On the images we can see all the data that I took an analyzed. The "Fitted slopes" plot is the most interesting because it tells us the actual acquisition rate of my system at each prescaler setting. The slopes were measured as a [ch/ms] number but this is equivalent to a [kHz], so the slopes values are actually kHz or also kS/s (kilo Samples per second). That means that with the prescaler set to 8 we get an acquisition rate of:

(154±2) kS/s

Not bad, uh?

While from the "Fitted y-intercepts" plot we get an insight of the system linearity. All the y-intercepts should be zero because at a signal with zero length should correspond a pulse with a zero length. As we can see on the graph they all are compatible with zero, but not the 18-prescaler dataset. This dataset, though, is the worst one because is has just two data and its calibration can not be trusted.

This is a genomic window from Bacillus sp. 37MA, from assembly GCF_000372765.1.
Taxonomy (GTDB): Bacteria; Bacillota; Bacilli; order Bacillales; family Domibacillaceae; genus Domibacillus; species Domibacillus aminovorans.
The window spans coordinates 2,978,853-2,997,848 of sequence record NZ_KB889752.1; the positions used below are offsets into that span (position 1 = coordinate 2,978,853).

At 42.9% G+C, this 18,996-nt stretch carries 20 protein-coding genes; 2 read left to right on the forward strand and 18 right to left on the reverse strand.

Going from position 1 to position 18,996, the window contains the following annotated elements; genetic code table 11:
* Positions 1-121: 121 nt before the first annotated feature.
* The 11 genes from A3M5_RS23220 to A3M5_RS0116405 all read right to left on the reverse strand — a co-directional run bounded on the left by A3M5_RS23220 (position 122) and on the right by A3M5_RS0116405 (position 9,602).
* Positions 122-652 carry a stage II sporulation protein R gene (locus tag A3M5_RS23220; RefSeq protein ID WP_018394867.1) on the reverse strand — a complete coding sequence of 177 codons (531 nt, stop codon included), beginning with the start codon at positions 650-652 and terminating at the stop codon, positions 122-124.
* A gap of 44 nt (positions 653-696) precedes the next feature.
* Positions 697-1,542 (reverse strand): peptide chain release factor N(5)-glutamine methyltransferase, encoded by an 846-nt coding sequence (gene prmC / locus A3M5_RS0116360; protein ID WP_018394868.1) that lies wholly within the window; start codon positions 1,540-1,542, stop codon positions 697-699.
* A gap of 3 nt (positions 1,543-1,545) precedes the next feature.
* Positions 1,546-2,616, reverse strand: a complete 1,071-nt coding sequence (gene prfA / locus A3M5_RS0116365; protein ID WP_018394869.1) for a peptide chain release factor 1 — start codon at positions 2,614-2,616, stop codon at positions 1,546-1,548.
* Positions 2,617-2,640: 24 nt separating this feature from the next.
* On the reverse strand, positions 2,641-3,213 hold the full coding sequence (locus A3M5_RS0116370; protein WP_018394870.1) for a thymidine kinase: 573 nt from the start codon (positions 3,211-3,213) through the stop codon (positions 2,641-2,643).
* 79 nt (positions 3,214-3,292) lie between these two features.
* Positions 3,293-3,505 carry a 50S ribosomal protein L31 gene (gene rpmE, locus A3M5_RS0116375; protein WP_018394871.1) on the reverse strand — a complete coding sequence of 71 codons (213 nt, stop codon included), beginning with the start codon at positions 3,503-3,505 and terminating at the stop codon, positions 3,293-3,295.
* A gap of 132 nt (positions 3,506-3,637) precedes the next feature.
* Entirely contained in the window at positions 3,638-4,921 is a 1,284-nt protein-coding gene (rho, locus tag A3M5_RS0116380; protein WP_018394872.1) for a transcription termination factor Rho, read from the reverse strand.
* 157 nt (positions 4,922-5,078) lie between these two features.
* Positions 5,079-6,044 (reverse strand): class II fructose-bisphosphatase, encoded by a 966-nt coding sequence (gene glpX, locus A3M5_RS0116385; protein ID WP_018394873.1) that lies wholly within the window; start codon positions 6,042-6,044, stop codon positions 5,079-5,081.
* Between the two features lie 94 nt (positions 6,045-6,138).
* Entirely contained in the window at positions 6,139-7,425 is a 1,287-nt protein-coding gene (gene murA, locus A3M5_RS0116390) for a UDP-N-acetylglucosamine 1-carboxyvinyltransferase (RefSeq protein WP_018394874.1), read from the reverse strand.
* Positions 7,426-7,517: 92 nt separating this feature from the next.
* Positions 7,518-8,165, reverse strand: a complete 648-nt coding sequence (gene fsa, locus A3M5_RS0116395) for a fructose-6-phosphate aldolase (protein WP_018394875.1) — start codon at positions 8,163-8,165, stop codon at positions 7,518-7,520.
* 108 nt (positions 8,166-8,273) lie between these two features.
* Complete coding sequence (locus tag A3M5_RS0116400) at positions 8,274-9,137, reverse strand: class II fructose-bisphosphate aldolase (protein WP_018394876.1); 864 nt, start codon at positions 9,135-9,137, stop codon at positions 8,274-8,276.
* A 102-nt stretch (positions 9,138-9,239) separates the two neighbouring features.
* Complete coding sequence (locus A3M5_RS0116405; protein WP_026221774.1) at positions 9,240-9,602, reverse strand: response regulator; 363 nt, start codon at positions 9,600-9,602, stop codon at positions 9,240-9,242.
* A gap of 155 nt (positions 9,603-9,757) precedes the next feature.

Following there is a table with the acquisition rates for each prescaler setting.

Prescaler | Acquisition rate [kS/s] |

128 | 9.74 ± 0.04 |

64 | 19.39 ± 0.06 |

32 | 37.3 ± 0.6 |

16 | 75.5 ± 0.3 |

8 | 153 ± 2 |

I also tried an unweighted fit of the rates because you can see that they roughly double when the prescaling halves, this looks like an inverse proportionality law. So I fitted the rates vs the prescaler settings with a simple law of

y=a/x

I got a value for a of

a=1223

with a χ²=3.14 and 4 degrees of freedom, this means that the law is accepted with a 95% confidence level!